With the recent announcements of the availability of SSO for Dropbox, I wanted to see if it was possible to configure this against our ADFS 2.0 installation. Read on to see how I did it.
At Blue Rooster, our designers primarily use Macs, and Dropbox is a heavily used utility for sharing and collaborating on large design files. We have a business account, and have been utilizing Dropbox native accounts with our company email addresses as our account names. Managing these accounts has all of the traditional problems with external systems – different passwords, removing people when they leave the company, etc.
With the recent announcements of Dropbox Single Sign On capabilities, I wanted to see if it was possible to further leverage our ADFS infrastructure to provide SSO integration with Dropbox. While they don’t list ADFS as a turn-key supported provider (vendors like Ping, OneLogin, etc. are supported), it is all just SAML 2.0 after all and should work. Turns out it was pretty easy, here are the steps I took.
Step 1 – Export your Token Signing Certificate
On the SSO help page for DropBox, it has the following paragraph about certificates and encryption:
- Your identity provider may ask if you want to sign the SAML assertion, the SAML response, or both. Dropbox requires the SAML response to be signed. You can choose signed or unsigned for the SAML assertion.
I scratched my head for a bit trying to grok this, but really all this means is that ADFS already signs its tokens (response), so you just need to export your token signing certificate from ADFS and provide that to Dropbox.
To export your certificate, follow the steps below (for Windows Server 2012):
- Open the ADFS management console and navigate to Services > Certificates.
- Click your Token Signing Certificate, and then click View Certificate.
- Click on the Details tab and click Copy to File.
- For the format, choose DER Encoded Binary. If prompted to export the private key, opt to not do that.
- Choose a file name and save it somewhere.
- Dropbox requires the cert in PEM format. You can easily convert the cert online. Go to https://www.sslshopper.com/ssl-converter.html. Provide your cert, choose DER/Binary for the source format, and Standard PEM for the target format, and then click Convert Certificate. It’ll ask you to download the file (with a .CRT extension).
- Change the file extension to .pem.
Step 2 – Enable SSO in Dropbox
Next step is to turn on SSO within Dropbox. Go to the Dropbox Admin console, and click on the Authentication link. Choose Enable SSO, and tick the Optional radio button.This is fantastic, because users can login totally normally while you test the SSO implementation.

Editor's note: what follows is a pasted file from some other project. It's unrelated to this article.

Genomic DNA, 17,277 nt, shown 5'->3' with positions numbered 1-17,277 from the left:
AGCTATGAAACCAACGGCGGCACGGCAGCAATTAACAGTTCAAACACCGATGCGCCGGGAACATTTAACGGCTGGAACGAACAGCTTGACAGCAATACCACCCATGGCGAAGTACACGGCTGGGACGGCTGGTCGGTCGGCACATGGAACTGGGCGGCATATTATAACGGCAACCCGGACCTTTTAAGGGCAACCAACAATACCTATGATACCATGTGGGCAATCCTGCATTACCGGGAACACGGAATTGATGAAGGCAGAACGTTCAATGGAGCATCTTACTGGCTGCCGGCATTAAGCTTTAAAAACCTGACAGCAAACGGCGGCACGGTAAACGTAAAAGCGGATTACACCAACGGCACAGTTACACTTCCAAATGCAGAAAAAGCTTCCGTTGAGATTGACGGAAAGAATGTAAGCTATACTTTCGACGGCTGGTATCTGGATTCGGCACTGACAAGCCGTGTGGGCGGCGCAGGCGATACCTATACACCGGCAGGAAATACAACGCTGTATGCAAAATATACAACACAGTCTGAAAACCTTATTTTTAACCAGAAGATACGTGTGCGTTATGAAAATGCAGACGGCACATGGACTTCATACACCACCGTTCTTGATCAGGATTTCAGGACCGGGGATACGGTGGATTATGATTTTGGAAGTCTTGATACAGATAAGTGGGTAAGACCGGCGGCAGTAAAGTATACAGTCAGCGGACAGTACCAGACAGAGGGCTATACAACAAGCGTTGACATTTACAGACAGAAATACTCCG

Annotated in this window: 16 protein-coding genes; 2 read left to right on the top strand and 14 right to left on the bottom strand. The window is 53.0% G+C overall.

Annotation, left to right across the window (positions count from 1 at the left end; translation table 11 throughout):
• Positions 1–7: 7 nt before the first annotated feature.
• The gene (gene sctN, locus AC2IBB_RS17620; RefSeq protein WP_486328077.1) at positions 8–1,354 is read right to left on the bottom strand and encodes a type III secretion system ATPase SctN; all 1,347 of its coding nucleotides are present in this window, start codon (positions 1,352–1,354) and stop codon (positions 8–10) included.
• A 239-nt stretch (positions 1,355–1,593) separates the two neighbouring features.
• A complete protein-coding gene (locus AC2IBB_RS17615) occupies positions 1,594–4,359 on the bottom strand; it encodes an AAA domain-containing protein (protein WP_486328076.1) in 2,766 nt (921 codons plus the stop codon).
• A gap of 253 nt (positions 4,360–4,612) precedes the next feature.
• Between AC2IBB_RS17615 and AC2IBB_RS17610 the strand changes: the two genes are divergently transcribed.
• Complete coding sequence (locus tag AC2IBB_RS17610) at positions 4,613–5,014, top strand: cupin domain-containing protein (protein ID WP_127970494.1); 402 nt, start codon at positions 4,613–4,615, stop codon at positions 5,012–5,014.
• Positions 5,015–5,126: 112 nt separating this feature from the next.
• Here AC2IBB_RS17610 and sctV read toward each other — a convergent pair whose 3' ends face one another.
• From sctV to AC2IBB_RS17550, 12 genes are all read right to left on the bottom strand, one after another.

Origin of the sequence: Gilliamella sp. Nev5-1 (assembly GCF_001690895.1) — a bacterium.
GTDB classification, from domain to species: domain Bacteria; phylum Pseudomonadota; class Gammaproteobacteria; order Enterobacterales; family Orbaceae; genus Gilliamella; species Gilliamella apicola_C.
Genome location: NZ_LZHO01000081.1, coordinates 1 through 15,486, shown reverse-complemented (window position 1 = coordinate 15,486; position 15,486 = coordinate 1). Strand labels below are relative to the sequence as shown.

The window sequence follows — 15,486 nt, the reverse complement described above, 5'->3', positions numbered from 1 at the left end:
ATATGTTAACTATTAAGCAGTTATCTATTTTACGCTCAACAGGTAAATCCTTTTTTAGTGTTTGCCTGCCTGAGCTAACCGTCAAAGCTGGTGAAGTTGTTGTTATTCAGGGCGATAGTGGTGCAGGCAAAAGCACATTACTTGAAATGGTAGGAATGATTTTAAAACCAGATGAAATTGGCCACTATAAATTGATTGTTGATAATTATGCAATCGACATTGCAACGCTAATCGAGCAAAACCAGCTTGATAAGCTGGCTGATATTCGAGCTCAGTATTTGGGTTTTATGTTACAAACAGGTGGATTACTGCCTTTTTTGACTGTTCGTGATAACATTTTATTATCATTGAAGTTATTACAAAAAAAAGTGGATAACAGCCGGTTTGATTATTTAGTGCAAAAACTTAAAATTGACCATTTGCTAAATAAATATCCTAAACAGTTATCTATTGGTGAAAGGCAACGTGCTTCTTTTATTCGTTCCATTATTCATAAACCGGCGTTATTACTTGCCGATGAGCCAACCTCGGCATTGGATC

You’ll see a text box for the Sign In Url. Dropbox SSO is a bit unintelligent, so you have to force Dropbox to tell ADFS who the request is coming from by specifying its identity in the url. Your url should look something like the following: https://adfs.contoso.com/adfs/ls/IdpInitiatedSignOn.aspx?logIntoRP=https://www.dropbox.com/saml_login.
For the certificate, upload your PEM file you created from Step 1 above.
Step 3 – Create the Relying Party in ADFS
The last step is to tell ADFS about Dropbox. Follow the steps below to create the RP:
- Open the ADFS Management Console. Click on Trust Relationships > Relying Party Trusts > Add Relying Party Trust.
- Choose to Enter the data about the relying party manually.
- For the name, type Dropbox or something similar. Click Next.
- Choose the ADFS profile with SAML 2.0 support.
- Skip configuring a certificate, you don’t need it.
- On the Configure URL screen, check the box for Enable support for the SAML 2.0 WebSSO protocol. In the url box, enter the following url: https://www.dropbox.com/saml_login.
- For the relying party trust identifier, enter the following url: https://www.dropbox.com/saml_login.
- Choose to permit all users to use this relying party.
- Next and Finish!
Finally, you need to add a claim rule/mapping to provide Dropbox with your user’s email address as the Name ID.
- Click on your newly created Relying Party Trust, and click Edit Claim Rules…
- Under the Issuance Transform Rules tab, click the Add Rule button.
- On the first page of the wizard, choose the Send LDAP Attributes as Claims option.
- On the next page, give your rule a name, something like Get Attributes.
- Choose Active Directory as the attribute store.
- On the left side, choose Email-Addresses. On the right side, choose Name ID. Should look like the screen shot below:
Step 4 – Try it out
Now that everything is setup, go to www.dropbox.com to try it out. When in optional SSO mode, you can use SSO if you enter your company email address, and leave the password box blank. This will tell Dropbox that you want to use SSO, and will redirect you to your ADFS servers for authentication. After being prompted for authentication, you’ll get taken back to Dropbox, where if everything went well, you’ll see the lovely screen below: